Getting Rid of Mice the Natural Way
Tuesday, January 20, 2015 10:10:33 AM America/Los_Angeles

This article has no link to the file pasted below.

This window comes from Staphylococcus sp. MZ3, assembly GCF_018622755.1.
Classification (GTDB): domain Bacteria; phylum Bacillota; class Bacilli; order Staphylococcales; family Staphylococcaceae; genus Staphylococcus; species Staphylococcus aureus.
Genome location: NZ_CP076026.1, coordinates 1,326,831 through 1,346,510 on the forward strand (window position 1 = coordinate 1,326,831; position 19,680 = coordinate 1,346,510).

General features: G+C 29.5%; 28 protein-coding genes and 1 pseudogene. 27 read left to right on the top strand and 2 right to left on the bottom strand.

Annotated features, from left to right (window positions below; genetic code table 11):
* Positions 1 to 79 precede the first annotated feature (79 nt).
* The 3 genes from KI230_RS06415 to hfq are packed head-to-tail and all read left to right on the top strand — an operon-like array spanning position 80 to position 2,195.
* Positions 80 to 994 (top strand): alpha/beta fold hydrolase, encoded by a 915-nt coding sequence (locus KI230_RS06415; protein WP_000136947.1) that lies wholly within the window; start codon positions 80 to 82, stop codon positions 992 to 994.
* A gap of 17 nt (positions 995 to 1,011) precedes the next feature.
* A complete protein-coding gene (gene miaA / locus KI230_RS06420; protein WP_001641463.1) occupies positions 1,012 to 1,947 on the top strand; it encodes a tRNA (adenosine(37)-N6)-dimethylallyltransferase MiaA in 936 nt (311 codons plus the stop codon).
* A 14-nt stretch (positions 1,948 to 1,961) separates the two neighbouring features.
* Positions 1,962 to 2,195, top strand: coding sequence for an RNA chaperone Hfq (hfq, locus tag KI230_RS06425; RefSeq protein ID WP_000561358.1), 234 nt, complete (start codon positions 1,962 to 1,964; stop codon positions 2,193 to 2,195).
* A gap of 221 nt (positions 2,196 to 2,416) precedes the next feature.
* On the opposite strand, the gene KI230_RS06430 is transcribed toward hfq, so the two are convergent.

In the world of home ownership, uninvited guests show up from time to time. Everything from In-laws to grown children, from spiders to mice always seem to appear as if out of nowhere, bags of luggage and a used one way ticket in hand. Though there may be no repellant for some of these guests, mice can usually be controlled. However, controlling mice is easier said than done. Simply asking them to leave falls on deaf (albeit large) ears, setting traps provides them with something to outsmart (and is too cruel for some people), using poison forces you to chance that your pet will find the deceased mouse, eat it, and unknowingly consume the poison as well, and, of course, laying out eviction notices only results in the echo of quiet, yet condescending, mouse laughter. For all these reasons, the plan to rid mice from your home needs some tweaking, tweaking you just might find in a natural home remedy. Use Odors: Mice, like all creatures, find certain odors repelling. Ammonia and mothballs, for instance, both produce a scent that mice want to stay away from. The flip side, however, is that ammonia and mothballs also produce a scent that people want to stay away from. Luckily, there are also nice smells that mice abhor: peppermint is one of these odors. Saturating cotton balls with peppermint extract or laying mint leaves near the areas where mice invade will help keep them from coming in. Some people also swear that the smell of onions, or even planting onions in a backyard garden, is enough to help keep mice away: their odor will make them peel out. Get a cat: It is believed that cats were first domesticated to help rid homes of mice. A house with a cat, a mouseâ€™s natural nemesis, is less likely to have a mice problem than one without a live version of â€œTom and Jerry.â€ But, of course, this isnâ€™t always an option. Some people may be allergic to cats, others may just not like them. Some cats might find hunting mice beneath them (honestly, arenâ€˜t most things beneath them?). And some cats might even initiate the mouse problem by bringing live mice into your home. If this happens, take care of your â€œcat problemâ€ by getting a dog. Use Fox Urine: A predator to mice, the scent of a fox quickly deters mice from making themselves at home; if they believe a fox is on the premises, they will stay away. Luckily for you, you donâ€™t need the whole fox to make them believe this: you only need his urine. Simply spraying the mouse infested areas of your house - or the areas where they enter - with fox urine will give the mice cause to move out quickly or stay away altogether. Filled with convenience, it's sold in bottles as a mouse deterrent: you donâ€™t have to go around asking the local foxes for urine samples; letâ€™s face it, that kind of makes an awkward situation for everyone.
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